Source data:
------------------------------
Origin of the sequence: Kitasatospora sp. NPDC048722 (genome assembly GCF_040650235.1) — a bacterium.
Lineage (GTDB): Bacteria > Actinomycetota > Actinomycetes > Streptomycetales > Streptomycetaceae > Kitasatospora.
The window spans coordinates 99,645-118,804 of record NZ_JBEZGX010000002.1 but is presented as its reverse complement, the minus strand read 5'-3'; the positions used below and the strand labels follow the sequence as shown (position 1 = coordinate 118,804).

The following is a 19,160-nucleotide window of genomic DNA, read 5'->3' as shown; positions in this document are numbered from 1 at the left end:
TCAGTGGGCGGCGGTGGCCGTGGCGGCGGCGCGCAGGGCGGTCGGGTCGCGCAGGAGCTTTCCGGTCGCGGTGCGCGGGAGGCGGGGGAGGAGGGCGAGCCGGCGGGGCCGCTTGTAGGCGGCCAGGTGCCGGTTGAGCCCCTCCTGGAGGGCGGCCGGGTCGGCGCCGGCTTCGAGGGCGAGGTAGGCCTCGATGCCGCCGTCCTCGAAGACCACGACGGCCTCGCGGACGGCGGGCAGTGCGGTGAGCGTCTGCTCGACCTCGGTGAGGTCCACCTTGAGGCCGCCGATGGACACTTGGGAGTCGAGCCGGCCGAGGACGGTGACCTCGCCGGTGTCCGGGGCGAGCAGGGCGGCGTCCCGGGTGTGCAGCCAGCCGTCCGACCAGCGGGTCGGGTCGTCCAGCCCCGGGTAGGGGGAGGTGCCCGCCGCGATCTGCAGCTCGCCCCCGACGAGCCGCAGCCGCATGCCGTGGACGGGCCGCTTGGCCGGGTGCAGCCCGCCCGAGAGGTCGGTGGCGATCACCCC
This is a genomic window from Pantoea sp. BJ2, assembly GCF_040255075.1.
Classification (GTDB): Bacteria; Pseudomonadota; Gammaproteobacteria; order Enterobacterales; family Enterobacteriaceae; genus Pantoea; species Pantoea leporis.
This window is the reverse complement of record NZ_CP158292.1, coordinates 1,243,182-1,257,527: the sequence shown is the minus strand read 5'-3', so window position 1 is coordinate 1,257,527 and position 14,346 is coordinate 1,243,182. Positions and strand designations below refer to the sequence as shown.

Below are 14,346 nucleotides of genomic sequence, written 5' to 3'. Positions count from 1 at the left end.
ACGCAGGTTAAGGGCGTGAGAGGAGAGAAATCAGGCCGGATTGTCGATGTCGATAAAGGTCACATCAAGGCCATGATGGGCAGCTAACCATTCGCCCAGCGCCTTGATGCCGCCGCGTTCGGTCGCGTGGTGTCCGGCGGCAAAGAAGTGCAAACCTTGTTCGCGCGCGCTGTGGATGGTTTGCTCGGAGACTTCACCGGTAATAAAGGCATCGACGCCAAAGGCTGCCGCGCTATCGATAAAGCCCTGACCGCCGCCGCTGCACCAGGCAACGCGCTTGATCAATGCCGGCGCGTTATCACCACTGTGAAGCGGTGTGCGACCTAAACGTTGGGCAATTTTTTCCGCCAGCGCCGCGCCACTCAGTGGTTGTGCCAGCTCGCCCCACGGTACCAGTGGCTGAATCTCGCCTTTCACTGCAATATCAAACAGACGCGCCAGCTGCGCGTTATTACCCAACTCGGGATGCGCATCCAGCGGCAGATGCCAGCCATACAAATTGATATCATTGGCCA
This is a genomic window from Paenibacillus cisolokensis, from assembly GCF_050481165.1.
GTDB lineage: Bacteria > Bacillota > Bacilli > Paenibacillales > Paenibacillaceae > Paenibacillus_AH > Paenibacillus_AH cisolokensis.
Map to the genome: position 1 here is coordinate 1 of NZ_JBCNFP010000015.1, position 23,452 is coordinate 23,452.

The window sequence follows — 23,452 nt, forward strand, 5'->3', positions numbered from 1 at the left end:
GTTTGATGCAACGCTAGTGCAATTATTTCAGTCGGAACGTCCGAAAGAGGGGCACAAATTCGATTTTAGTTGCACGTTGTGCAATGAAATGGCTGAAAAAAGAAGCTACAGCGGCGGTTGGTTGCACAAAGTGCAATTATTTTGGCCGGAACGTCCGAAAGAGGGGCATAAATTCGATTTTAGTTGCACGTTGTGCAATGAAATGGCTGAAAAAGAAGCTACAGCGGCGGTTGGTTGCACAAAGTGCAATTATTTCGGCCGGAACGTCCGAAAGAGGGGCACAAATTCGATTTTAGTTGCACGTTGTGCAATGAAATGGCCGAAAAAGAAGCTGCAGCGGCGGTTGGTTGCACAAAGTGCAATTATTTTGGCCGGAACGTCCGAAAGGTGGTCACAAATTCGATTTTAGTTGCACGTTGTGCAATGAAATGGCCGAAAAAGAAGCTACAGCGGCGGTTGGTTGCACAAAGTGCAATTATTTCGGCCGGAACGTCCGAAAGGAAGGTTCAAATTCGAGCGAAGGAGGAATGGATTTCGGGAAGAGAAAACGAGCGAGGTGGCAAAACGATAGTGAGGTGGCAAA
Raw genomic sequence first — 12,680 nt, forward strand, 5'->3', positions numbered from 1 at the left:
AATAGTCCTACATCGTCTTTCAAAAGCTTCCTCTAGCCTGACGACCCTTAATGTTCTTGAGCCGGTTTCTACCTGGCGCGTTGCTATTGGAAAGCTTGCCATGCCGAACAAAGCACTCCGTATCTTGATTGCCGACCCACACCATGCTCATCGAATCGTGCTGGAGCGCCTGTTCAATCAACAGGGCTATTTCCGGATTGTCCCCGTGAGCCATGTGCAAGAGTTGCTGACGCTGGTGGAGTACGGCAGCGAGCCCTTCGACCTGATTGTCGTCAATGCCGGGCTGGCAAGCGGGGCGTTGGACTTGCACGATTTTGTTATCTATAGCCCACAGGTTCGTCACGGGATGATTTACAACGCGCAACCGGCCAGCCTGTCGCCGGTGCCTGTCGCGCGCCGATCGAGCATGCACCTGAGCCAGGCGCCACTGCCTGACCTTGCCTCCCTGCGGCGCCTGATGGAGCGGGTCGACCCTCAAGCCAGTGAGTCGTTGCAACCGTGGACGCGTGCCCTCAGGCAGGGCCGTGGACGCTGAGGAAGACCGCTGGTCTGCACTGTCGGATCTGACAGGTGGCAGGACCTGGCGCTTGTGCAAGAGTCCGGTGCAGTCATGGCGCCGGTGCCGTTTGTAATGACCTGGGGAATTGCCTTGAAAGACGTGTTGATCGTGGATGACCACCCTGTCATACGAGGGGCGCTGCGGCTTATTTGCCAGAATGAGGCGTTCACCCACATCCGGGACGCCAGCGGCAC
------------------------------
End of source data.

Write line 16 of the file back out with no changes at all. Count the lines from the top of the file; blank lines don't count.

Raw genomic sequence first — 12,680 nt, forward strand, 5'->3', positions numbered from 1 at the left: